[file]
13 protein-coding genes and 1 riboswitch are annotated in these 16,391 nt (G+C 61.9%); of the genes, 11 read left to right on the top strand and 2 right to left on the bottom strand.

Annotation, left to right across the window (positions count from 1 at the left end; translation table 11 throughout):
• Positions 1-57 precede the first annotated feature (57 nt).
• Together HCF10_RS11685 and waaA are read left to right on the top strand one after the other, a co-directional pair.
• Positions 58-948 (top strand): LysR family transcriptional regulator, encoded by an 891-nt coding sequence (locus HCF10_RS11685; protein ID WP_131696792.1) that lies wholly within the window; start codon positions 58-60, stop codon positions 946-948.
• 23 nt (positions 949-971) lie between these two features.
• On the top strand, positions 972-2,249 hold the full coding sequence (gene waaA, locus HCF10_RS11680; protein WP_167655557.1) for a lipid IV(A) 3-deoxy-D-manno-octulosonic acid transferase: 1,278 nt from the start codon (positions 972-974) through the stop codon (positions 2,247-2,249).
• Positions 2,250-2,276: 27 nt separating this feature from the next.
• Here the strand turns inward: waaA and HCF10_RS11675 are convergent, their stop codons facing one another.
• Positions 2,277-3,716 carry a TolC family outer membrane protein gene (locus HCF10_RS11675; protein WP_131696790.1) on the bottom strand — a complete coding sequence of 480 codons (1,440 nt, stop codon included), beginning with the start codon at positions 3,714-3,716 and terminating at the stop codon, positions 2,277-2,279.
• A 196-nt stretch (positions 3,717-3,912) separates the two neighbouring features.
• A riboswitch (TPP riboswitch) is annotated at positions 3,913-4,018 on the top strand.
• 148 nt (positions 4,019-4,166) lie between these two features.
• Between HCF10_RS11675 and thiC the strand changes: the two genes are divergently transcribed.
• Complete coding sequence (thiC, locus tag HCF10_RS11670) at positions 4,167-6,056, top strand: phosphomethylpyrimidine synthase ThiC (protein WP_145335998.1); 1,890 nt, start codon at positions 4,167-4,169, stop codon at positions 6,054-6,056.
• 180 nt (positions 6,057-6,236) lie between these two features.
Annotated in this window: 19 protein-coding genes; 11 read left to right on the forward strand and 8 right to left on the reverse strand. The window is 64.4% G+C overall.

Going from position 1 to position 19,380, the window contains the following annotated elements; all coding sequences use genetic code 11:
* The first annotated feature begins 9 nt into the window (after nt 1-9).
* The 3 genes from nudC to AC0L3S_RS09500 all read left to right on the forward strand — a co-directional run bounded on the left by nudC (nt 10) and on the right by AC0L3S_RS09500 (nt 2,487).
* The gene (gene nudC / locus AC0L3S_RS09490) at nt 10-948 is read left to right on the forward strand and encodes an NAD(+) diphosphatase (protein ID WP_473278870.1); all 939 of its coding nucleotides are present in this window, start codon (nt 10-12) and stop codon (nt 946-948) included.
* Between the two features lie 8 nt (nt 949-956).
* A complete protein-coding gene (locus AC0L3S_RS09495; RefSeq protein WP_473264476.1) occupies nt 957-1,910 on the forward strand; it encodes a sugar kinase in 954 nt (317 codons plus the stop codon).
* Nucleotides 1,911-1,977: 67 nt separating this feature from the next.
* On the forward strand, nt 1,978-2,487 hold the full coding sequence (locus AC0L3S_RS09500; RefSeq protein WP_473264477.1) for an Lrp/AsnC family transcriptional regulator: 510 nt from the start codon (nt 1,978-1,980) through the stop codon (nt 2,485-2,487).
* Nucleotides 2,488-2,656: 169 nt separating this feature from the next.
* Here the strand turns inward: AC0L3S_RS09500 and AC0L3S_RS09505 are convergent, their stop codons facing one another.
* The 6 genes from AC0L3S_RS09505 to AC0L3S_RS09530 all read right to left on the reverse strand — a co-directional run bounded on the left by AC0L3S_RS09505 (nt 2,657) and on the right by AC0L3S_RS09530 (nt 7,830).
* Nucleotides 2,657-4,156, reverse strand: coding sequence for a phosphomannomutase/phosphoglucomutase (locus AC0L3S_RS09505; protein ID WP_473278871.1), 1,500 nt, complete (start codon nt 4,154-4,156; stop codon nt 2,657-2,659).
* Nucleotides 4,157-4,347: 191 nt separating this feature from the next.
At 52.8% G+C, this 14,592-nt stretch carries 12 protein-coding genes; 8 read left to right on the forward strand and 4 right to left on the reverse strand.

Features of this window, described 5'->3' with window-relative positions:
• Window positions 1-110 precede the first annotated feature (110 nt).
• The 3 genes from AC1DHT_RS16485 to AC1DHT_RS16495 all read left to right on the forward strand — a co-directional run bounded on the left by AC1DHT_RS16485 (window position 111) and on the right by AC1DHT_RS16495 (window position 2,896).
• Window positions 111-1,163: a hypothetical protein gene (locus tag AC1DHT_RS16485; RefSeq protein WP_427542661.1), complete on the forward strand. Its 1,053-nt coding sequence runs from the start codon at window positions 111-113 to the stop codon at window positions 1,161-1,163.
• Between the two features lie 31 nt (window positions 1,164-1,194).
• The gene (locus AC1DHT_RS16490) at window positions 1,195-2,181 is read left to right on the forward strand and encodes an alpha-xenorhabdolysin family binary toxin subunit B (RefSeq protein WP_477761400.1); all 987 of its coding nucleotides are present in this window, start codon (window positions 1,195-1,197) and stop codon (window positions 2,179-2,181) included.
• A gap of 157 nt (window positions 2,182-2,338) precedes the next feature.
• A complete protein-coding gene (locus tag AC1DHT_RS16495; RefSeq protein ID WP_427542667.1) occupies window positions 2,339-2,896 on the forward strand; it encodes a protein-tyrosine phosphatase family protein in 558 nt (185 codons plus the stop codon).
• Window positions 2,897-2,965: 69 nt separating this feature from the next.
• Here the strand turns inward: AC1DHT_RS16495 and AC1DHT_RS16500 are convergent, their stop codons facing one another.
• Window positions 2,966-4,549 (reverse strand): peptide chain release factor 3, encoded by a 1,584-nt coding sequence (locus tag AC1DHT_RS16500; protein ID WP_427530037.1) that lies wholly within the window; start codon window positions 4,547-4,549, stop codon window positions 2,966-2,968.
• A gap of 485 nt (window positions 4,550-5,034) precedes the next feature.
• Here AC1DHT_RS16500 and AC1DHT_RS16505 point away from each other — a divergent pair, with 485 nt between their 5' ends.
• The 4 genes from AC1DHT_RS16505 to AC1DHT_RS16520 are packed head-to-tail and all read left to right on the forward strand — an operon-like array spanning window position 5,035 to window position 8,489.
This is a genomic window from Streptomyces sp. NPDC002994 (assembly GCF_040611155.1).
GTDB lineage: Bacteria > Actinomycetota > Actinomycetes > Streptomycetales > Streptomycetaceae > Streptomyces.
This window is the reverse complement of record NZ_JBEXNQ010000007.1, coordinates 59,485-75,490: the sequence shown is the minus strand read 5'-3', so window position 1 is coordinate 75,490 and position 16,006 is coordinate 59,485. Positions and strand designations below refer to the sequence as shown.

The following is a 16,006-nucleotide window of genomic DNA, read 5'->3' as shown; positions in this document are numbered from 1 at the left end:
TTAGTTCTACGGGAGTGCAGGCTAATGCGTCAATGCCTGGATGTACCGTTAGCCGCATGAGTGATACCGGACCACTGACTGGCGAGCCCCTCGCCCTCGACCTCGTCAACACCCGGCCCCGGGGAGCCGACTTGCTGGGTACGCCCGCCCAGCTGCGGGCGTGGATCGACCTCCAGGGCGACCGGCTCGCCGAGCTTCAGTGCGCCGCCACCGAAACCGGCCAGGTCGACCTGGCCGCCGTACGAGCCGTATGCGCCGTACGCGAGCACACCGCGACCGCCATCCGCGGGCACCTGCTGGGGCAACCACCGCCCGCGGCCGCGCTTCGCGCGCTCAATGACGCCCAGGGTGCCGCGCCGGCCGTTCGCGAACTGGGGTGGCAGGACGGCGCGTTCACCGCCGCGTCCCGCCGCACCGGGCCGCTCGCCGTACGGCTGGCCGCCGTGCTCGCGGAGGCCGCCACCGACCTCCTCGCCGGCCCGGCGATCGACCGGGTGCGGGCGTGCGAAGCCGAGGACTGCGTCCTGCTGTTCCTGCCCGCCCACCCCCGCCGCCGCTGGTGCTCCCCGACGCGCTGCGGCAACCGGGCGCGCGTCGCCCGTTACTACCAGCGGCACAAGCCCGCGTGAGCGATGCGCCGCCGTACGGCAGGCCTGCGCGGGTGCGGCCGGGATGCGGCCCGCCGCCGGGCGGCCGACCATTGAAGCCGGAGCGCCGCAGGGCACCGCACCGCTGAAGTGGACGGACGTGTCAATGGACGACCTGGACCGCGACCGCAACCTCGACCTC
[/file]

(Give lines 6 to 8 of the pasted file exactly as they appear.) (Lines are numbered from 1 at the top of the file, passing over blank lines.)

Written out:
• 23 nt (positions 949-971) lie between these two features.
• On the top strand, positions 972-2,249 hold the full coding sequence (gene waaA, locus HCF10_RS11680; protein WP_167655557.1) for a lipid IV(A) 3-deoxy-D-manno-octulosonic acid transferase: 1,278 nt from the start codon (positions 972-974) through the stop codon (positions 2,247-2,249).
• Positions 2,250-2,276: 27 nt separating this feature from the next.